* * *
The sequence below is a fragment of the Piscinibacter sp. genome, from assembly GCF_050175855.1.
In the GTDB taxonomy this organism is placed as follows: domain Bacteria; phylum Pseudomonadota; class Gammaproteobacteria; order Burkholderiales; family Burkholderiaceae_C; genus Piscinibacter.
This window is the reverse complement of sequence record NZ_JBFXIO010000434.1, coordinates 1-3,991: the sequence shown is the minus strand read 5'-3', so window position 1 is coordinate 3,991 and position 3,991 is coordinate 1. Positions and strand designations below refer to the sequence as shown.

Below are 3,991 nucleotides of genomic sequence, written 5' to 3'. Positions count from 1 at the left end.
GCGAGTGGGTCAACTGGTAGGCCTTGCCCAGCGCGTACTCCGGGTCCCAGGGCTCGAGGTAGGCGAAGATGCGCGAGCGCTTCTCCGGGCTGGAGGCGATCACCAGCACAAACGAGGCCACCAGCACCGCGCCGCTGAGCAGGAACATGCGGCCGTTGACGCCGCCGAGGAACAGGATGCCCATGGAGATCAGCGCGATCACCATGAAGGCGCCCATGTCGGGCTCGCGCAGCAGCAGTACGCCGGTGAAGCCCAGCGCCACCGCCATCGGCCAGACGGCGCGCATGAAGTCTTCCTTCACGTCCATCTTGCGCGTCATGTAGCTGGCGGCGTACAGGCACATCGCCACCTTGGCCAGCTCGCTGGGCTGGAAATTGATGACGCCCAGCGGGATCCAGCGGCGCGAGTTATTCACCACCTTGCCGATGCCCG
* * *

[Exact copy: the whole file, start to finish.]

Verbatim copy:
The sequence below is a fragment of the Piscinibacter sp. genome, from assembly GCF_050175855.1.
In the GTDB taxonomy this organism is placed as follows: domain Bacteria; phylum Pseudomonadota; class Gammaproteobacteria; order Burkholderiales; family Burkholderiaceae_C; genus Piscinibacter.
This window is the reverse complement of sequence record NZ_JBFXIO010000434.1, coordinates 1-3,991: the sequence shown is the minus strand read 5'-3', so window position 1 is coordinate 3,991 and position 3,991 is coordinate 1. Positions and strand designations below refer to the sequence as shown.

Below are 3,991 nucleotides of genomic sequence, written 5' to 3'. Positions count from 1 at the left end.
GCGAGTGGGTCAACTGGTAGGCCTTGCCCAGCGCGTACTCCGGGTCCCAGGGCTCGAGGTAGGCGAAGATGCGCGAGCGCTTCTCCGGGCTGGAGGCGATCACCAGCACAAACGAGGCCACCAGCACCGCGCCGCTGAGCAGGAACATGCGGCCGTTGACGCCGCCGAGGAACAGGATGCCCATGGAGATCAGCGCGATCACCATGAAGGCGCCCATGTCGGGCTCGCGCAGCAGCAGTACGCCGGTGAAGCCCAGCGCCACCGCCATCGGCCAGACGGCGCGCATGAAGTCTTCCTTCACGTCCATCTTGCGCGTCATGTAGCTGGCGGCGTACAGGCACATCGCCACCTTGGCCAGCTCGCTGGGCTGGAAATTGATGACGCCCAGCGGGATCCAGCGGCGCGAGTTATTCACCACCTTGCCGATGCCCG